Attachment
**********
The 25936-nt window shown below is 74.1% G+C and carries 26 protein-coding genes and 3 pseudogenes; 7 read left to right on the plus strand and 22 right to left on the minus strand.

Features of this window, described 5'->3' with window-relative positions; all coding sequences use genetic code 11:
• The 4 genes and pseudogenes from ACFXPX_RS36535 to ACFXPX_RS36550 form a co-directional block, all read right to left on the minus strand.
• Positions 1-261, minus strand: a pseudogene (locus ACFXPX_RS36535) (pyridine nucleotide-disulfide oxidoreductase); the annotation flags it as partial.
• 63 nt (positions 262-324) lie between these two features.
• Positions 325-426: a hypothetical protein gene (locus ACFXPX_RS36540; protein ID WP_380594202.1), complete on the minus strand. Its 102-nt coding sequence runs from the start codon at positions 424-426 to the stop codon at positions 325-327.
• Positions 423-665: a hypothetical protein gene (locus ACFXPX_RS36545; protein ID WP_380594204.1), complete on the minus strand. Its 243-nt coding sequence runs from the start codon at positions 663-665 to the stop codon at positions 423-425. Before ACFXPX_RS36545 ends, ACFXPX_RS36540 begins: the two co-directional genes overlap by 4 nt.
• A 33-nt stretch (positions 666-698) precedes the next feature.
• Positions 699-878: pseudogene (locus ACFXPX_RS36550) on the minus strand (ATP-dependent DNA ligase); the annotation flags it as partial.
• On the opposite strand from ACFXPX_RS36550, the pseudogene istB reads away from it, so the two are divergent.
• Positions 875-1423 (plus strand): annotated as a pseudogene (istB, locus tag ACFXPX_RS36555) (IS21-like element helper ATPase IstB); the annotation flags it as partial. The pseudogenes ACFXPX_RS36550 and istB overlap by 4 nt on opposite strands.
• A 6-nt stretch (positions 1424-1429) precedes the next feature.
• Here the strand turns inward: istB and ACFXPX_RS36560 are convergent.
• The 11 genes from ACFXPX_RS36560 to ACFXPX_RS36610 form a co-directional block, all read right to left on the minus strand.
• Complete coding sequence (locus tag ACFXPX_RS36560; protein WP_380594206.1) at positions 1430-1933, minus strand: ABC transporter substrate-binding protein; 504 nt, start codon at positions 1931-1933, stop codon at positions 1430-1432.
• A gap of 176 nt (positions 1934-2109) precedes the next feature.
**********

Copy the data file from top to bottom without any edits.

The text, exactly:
The 25936-nt window shown below is 74.1% G+C and carries 26 protein-coding genes and 3 pseudogenes; 7 read left to right on the plus strand and 22 right to left on the minus strand.

Features of this window, described 5'->3' with window-relative positions; all coding sequences use genetic code 11:
• The 4 genes and pseudogenes from ACFXPX_RS36535 to ACFXPX_RS36550 form a co-directional block, all read right to left on the minus strand.
• Positions 1-261, minus strand: a pseudogene (locus ACFXPX_RS36535) (pyridine nucleotide-disulfide oxidoreductase); the annotation flags it as partial.
• 63 nt (positions 262-324) lie between these two features.
• Positions 325-426: a hypothetical protein gene (locus ACFXPX_RS36540; protein ID WP_380594202.1), complete on the minus strand. Its 102-nt coding sequence runs from the start codon at positions 424-426 to the stop codon at positions 325-327.
• Positions 423-665: a hypothetical protein gene (locus ACFXPX_RS36545; protein ID WP_380594204.1), complete on the minus strand. Its 243-nt coding sequence runs from the start codon at positions 663-665 to the stop codon at positions 423-425. Before ACFXPX_RS36545 ends, ACFXPX_RS36540 begins: the two co-directional genes overlap by 4 nt.
• A 33-nt stretch (positions 666-698) precedes the next feature.
• Positions 699-878: pseudogene (locus ACFXPX_RS36550) on the minus strand (ATP-dependent DNA ligase); the annotation flags it as partial.
• On the opposite strand from ACFXPX_RS36550, the pseudogene istB reads away from it, so the two are divergent.
• Positions 875-1423 (plus strand): annotated as a pseudogene (istB, locus tag ACFXPX_RS36555) (IS21-like element helper ATPase IstB); the annotation flags it as partial. The pseudogenes ACFXPX_RS36550 and istB overlap by 4 nt on opposite strands.
• A 6-nt stretch (positions 1424-1429) precedes the next feature.
• Here the strand turns inward: istB and ACFXPX_RS36560 are convergent.
• The 11 genes from ACFXPX_RS36560 to ACFXPX_RS36610 form a co-directional block, all read right to left on the minus strand.
• Complete coding sequence (locus tag ACFXPX_RS36560; protein WP_380594206.1) at positions 1430-1933, minus strand: ABC transporter substrate-binding protein; 504 nt, start codon at positions 1931-1933, stop codon at positions 1430-1432.
• A gap of 176 nt (positions 1934-2109) precedes the next feature.